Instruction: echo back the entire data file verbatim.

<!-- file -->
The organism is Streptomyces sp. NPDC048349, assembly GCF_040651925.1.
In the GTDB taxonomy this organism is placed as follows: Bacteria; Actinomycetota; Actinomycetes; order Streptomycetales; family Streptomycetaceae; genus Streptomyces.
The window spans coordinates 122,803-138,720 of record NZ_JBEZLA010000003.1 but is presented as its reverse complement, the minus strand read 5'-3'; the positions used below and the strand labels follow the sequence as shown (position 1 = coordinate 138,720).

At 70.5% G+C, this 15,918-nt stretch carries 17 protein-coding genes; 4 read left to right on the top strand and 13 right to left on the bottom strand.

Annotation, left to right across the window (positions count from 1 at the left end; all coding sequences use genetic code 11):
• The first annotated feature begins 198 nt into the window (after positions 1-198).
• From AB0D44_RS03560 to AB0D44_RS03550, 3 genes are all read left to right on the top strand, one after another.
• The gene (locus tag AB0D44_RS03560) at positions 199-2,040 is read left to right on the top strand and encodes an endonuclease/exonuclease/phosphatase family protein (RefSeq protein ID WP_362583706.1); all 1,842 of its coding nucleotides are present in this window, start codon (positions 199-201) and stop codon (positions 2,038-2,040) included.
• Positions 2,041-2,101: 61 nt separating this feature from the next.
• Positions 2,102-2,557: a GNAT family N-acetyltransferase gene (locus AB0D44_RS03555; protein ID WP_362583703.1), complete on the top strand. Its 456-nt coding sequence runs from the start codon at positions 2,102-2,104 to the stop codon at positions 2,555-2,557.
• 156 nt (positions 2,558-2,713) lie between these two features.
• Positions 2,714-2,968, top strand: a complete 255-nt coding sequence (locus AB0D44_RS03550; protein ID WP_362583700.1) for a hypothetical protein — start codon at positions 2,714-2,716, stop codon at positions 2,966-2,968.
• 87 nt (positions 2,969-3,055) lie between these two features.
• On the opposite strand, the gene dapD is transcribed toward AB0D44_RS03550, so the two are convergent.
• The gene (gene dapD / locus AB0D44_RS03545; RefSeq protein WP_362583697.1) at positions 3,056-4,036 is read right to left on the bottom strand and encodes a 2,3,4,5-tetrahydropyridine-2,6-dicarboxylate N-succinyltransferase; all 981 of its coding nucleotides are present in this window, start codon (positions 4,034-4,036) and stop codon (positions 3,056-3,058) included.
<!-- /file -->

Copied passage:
The organism is Streptomyces sp. NPDC048349, assembly GCF_040651925.1.
In the GTDB taxonomy this organism is placed as follows: Bacteria; Actinomycetota; Actinomycetes; order Streptomycetales; family Streptomycetaceae; genus Streptomyces.
The window spans coordinates 122,803-138,720 of record NZ_JBEZLA010000003.1 but is presented as its reverse complement, the minus strand read 5'-3'; the positions used below and the strand labels follow the sequence as shown (position 1 = coordinate 138,720).

At 70.5% G+C, this 15,918-nt stretch carries 17 protein-coding genes; 4 read left to right on the top strand and 13 right to left on the bottom strand.

Annotation, left to right across the window (positions count from 1 at the left end; all coding sequences use genetic code 11):
• The first annotated feature begins 198 nt into the window (after positions 1-198).
• From AB0D44_RS03560 to AB0D44_RS03550, 3 genes are all read left to right on the top strand, one after another.
• The gene (locus tag AB0D44_RS03560) at positions 199-2,040 is read left to right on the top strand and encodes an endonuclease/exonuclease/phosphatase family protein (RefSeq protein ID WP_362583706.1); all 1,842 of its coding nucleotides are present in this window, start codon (positions 199-201) and stop codon (positions 2,038-2,040) included.
• Positions 2,041-2,101: 61 nt separating this feature from the next.
• Positions 2,102-2,557: a GNAT family N-acetyltransferase gene (locus AB0D44_RS03555; protein ID WP_362583703.1), complete on the top strand. Its 456-nt coding sequence runs from the start codon at positions 2,102-2,104 to the stop codon at positions 2,555-2,557.
• 156 nt (positions 2,558-2,713) lie between these two features.
• Positions 2,714-2,968, top strand: a complete 255-nt coding sequence (locus AB0D44_RS03550; protein ID WP_362583700.1) for a hypothetical protein — start codon at positions 2,714-2,716, stop codon at positions 2,966-2,968.
• 87 nt (positions 2,969-3,055) lie between these two features.
• On the opposite strand, the gene dapD is transcribed toward AB0D44_RS03550, so the two are convergent.
• The gene (gene dapD / locus AB0D44_RS03545; RefSeq protein WP_362583697.1) at positions 3,056-4,036 is read right to left on the bottom strand and encodes a 2,3,4,5-tetrahydropyridine-2,6-dicarboxylate N-succinyltransferase; all 981 of its coding nucleotides are present in this window, start codon (positions 4,034-4,036) and stop codon (positions 3,056-3,058) included.